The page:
Regional Reviews: San Francisco
Elaine Stritch and Solo Show
Also see Richard's review of Bat Boy: The Musical
Tony Award winning Elaine Stritch has finally arrived in San Francisco and she is wowing audiences on the Curran Theatre stage with her solo show, Elaine Sritch at Liberty. She is triumphal in keeping the audience interested in her life, from a young naive Catholic school girl in Michigan to her current status of a legend of the Broadway stage, during the 2½ hour with intermission performance. Ms. Stritch also sings songs that she originated in Broadway shows. This Tony winning show is word for word what we saw at the Neil Simon Theatre during the spring of 2002. The Broadway production was a smash hit limited to 80 performances only.
Stritch works on a bare stage with only a stool and a bottle of water. She comes out in an attractive white blouse worn over a pair of black tights. She looks like a walking contradiction, however; she is theatre in the flesh, its allurement and hard work, its misapprehensions and stabbing truths. There is a small adroit band in the pit to accompany her in her songs.
In a verbal race, Elaine Stritch relates her life - from Michigan to going to New York for her first acting jobs, her encounters in acting school with Marlon Brando, her Broadway debut, a romance with Gig Young followed by one with Ben Gazzara who wanted to marry her. Ms. Stritch tells how she threw Gazzara over for Rock Hudson during the filming of Farewell to Arms ("boy, was that a big mistake," she says). Her story of being Ethel Merman's understudy in Call Me Madam in New York and appearing in New Haven in Pal Joey at the same time is hilarious. The stories her first starring role in the flop Goldilocks are wonderful. She intersperses these sparking gems with Sondhiem's "Broadway Baby," Rodgers and Hart's great song "Zip," and a song that she introduced called "Civilization (Bongo, Bongo, Bongo)." She sings these in her tattered and scruffy voice. The second act ends with some great stories about her role in Noel Coward's Sail Away, and she gives the audience her great rendition of "Why Do The Wrong People Travel."
The second act does have more emotion about her problems with alcohol, her self destructiveness and the loneliness of life on the stage. Stritch says the reason she is still on the stage is "booze," because in each role she played she had glasses of her favorite drink, and the choice of drink varied with each play she appeared in. She no longer drinks. The funniest bits are the meticulous retelling of doing The Women with Gloria Swanson and Marge Champion in Warren, Ohio, and her tales of London adventures when she lived at the Savoy Hotel. At the time I met Ms. Stritch, we were staying at the Savoy for a week. She was the public relations director for the famed hotel and she she also had a hit television series going for her on the BBC. Ms. Stritch also talks about her audition for The Golden Girls and how she fouled that up with the writer. There are great stories of Hal Prince casting her in Company where she spent two and half glorious years (at the time she played San Francisco, her favorite drink was Courvoisier. Eddy and I were with her one night in her dressing room after the performance downing the good stuff. Ms Stritch always had her dressing room door open because she just could not stand being lonely). Of course, she had to sing "The Ladies Who Lunch," and there is absolutely no one else in this wide world who can sing that song like this great diva of the stage. It brought down the house. She still scrapes away any veneer of sentimentality in the song.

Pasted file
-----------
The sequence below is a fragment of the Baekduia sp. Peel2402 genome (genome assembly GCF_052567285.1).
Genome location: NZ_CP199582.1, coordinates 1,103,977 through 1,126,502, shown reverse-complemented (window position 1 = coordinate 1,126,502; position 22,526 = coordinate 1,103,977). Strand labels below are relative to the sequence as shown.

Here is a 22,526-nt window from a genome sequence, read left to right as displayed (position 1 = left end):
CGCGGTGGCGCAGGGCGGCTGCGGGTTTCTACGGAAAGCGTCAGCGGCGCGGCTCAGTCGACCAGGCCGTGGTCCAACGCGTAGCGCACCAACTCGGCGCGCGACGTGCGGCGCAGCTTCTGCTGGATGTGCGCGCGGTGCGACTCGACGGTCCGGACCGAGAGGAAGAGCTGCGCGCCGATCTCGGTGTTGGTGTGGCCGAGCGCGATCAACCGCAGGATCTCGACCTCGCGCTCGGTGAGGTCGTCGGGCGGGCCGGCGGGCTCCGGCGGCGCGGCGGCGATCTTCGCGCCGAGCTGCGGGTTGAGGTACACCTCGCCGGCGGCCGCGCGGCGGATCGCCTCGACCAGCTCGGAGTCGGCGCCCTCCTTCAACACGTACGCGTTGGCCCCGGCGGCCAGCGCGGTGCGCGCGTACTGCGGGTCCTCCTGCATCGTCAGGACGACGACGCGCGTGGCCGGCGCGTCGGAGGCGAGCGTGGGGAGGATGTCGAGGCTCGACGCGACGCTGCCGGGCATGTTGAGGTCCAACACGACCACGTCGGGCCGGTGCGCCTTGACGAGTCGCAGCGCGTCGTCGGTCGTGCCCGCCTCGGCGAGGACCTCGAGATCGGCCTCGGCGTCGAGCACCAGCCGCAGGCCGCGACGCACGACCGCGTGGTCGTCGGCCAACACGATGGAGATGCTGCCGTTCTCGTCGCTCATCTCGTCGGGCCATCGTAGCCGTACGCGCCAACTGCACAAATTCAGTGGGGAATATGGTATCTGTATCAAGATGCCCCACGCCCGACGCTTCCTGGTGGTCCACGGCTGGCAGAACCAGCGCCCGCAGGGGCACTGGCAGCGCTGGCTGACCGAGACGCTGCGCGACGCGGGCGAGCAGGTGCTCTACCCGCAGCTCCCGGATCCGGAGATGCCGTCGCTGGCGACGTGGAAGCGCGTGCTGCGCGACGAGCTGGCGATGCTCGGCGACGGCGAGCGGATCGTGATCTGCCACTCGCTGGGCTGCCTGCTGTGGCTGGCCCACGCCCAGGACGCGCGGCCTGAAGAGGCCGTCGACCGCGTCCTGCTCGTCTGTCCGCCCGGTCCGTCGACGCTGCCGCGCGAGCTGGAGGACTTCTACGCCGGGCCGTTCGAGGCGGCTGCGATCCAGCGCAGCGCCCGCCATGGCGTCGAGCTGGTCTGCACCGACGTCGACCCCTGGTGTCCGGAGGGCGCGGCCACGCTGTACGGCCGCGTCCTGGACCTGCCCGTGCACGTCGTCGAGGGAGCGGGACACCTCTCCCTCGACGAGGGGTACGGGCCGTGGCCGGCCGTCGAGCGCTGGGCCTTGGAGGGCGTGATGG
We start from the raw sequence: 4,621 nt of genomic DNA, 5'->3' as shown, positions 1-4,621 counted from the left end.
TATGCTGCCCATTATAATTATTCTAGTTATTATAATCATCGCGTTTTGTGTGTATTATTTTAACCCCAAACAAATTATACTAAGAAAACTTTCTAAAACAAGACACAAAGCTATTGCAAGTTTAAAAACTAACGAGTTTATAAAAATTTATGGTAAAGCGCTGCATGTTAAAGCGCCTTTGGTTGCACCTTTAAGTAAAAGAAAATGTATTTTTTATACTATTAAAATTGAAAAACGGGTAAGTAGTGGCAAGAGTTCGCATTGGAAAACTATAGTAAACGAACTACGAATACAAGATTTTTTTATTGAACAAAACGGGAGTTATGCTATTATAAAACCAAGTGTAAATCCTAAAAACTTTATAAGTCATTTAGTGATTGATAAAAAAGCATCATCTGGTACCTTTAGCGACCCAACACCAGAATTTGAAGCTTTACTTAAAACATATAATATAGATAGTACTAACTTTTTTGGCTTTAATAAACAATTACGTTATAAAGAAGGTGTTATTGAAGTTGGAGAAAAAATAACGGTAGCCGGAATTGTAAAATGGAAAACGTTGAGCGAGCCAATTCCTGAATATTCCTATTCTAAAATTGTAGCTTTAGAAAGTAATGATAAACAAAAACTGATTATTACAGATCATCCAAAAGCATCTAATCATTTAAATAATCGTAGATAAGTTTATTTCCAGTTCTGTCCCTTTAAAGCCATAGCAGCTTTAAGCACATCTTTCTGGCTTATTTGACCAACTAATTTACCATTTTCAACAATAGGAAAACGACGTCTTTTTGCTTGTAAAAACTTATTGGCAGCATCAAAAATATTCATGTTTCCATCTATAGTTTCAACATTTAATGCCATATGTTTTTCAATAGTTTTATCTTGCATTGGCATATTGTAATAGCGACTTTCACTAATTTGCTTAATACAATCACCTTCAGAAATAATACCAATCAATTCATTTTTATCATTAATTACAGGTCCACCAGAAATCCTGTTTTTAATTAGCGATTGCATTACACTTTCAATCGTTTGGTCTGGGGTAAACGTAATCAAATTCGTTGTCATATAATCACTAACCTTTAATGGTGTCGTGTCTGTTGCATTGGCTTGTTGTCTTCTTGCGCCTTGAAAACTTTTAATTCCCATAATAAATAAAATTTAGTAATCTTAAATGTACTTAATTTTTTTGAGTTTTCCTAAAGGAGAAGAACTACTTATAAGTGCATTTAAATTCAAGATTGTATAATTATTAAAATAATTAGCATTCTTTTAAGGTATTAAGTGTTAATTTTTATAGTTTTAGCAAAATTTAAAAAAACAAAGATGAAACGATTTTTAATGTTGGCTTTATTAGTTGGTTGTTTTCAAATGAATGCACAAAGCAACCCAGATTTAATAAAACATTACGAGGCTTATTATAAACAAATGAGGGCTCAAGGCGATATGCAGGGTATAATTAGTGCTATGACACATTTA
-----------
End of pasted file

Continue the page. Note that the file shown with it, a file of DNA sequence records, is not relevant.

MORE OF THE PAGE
At the end, Ms. Stritch sees herself as "an existential problem in tights," and she concludes by saying she "wasn't always there" for her own life. However, this "confession" lets her go back and take responsibility for her acts. She says she wouldn't change one moment of her life; there have been setbacks along the way, but they guided her to a place where she receives love and acceptance from the people who mean the most to her.
Elaine Stritch at Liberty runs thru July 27 at the Curran Theatre, 445 Geary Street, San Francisco. Tickets can be obtained at the Curran Theatre Box Office, the Orpheum Theatre Box Office at 1192 Market at 8th, through Ticketmaster at 415-512-7770; at all Ticketmaster centers and ticketmaster.com. For groups of 15 or more, call Group Sales at 415-551-2020.
Phantom of the Opera at the Orpheum, which opened Sunday, is part of the Best of Broadway series. Also coming is Chicago at the Golden Gate and The Graduate at the Curran during August. 42nd Street will be playing at the Golden Gate in September.